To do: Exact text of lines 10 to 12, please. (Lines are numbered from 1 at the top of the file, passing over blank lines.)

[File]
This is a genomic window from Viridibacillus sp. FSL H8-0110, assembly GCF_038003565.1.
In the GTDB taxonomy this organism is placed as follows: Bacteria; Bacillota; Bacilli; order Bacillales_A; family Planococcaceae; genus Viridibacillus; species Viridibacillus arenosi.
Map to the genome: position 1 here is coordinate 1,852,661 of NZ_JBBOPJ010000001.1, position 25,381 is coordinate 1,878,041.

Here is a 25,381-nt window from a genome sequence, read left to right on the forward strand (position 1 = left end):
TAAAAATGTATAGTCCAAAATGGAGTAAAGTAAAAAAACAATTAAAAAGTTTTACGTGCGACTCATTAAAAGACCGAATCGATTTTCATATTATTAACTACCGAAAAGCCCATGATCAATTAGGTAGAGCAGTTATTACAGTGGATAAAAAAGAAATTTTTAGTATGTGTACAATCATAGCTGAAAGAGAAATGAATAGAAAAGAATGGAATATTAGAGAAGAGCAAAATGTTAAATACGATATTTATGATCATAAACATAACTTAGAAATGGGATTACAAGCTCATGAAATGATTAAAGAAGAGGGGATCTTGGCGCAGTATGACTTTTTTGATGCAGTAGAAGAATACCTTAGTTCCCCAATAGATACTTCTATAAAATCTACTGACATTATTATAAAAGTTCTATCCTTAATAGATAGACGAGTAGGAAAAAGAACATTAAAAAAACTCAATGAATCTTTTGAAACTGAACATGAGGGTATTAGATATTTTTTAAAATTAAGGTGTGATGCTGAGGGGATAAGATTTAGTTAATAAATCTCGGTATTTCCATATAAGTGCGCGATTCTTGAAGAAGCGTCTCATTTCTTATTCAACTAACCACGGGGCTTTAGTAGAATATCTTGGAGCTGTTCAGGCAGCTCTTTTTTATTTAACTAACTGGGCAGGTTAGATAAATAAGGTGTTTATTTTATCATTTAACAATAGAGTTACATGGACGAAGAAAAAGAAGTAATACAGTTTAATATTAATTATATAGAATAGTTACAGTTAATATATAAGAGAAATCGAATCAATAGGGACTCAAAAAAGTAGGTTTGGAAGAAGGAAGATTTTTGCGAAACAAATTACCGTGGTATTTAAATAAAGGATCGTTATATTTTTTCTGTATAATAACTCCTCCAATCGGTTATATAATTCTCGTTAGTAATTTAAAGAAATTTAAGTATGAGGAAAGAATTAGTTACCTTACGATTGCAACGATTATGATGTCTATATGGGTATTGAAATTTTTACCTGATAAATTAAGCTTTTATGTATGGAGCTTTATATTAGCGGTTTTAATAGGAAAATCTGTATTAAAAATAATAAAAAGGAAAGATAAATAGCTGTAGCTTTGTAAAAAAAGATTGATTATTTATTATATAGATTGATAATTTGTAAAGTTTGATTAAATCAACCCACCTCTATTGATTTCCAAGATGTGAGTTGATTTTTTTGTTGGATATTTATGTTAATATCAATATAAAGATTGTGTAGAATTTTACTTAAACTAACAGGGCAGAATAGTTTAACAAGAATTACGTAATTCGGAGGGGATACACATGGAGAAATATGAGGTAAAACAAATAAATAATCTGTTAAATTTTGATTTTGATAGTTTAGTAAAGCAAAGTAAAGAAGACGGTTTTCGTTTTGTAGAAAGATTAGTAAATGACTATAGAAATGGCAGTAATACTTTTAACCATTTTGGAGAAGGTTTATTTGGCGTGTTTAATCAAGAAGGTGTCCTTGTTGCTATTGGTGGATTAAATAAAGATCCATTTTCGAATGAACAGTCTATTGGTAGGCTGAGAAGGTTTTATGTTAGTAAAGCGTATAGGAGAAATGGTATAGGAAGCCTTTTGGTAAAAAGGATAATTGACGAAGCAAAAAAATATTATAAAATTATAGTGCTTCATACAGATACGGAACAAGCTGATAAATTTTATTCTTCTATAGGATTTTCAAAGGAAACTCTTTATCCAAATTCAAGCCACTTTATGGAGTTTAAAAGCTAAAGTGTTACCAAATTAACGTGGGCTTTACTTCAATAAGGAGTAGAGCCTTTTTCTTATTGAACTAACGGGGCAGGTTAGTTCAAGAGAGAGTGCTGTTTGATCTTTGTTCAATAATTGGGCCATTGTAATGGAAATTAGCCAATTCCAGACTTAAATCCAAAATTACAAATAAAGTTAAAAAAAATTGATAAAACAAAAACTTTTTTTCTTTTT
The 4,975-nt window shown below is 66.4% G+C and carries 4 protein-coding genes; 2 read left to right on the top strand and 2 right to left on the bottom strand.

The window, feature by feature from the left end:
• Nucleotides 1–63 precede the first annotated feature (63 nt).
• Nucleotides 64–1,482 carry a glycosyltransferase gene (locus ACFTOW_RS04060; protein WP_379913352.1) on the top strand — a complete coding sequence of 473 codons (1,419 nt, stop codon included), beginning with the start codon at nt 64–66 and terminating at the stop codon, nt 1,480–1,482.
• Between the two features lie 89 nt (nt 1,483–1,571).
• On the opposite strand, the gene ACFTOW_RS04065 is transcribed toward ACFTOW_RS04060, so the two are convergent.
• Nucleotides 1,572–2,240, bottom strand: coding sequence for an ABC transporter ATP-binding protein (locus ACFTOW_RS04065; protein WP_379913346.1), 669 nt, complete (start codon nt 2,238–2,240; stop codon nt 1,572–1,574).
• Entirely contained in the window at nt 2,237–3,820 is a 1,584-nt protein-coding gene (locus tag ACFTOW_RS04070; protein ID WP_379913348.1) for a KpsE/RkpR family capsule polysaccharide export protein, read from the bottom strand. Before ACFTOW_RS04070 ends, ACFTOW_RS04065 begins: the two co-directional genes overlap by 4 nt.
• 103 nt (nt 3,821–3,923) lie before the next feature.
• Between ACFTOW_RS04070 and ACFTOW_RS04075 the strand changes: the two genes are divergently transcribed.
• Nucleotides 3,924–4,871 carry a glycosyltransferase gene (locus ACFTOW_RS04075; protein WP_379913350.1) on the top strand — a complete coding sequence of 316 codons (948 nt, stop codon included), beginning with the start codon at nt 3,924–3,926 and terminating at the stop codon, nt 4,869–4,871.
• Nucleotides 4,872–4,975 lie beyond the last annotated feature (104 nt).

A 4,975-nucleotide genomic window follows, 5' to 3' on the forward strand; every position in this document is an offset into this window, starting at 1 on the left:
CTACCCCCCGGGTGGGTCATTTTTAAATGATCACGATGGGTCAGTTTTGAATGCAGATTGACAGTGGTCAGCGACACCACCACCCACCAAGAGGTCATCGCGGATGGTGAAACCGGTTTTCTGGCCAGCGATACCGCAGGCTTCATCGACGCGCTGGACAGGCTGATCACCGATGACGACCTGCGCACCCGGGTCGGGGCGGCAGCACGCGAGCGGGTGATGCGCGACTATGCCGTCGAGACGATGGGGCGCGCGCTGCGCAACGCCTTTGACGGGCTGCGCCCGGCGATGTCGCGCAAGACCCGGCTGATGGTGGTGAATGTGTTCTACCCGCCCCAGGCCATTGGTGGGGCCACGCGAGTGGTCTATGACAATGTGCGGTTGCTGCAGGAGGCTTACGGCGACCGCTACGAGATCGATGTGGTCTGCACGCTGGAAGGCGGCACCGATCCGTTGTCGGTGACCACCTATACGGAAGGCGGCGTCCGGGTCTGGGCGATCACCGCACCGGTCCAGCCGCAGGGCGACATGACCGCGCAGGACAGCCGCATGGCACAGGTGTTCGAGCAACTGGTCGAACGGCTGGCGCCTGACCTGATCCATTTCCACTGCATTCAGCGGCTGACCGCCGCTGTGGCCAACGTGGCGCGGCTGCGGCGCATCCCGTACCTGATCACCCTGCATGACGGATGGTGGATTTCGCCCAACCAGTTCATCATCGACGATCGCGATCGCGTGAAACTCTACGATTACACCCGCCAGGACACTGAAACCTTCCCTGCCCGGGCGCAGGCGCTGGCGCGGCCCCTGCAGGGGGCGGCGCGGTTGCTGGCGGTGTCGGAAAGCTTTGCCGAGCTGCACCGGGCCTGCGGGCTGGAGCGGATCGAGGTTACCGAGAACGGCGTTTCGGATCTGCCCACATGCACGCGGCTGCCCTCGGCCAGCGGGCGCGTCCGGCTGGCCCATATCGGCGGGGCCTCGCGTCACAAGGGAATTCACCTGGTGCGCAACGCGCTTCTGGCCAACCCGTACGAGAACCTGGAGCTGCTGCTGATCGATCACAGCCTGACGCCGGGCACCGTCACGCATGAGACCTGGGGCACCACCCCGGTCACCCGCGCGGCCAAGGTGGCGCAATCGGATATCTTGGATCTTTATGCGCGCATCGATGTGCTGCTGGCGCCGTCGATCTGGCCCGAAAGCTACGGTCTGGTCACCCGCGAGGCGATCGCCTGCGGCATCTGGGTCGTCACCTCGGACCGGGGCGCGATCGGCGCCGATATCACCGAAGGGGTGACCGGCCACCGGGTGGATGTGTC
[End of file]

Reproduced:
• Between the two features lie 89 nt (nt 1,483–1,571).
• On the opposite strand, the gene ACFTOW_RS04065 is transcribed toward ACFTOW_RS04060, so the two are convergent.
• Nucleotides 1,572–2,240, bottom strand: coding sequence for an ABC transporter ATP-binding protein (locus ACFTOW_RS04065; protein WP_379913346.1), 669 nt, complete (start codon nt 2,238–2,240; stop codon nt 1,572–1,574).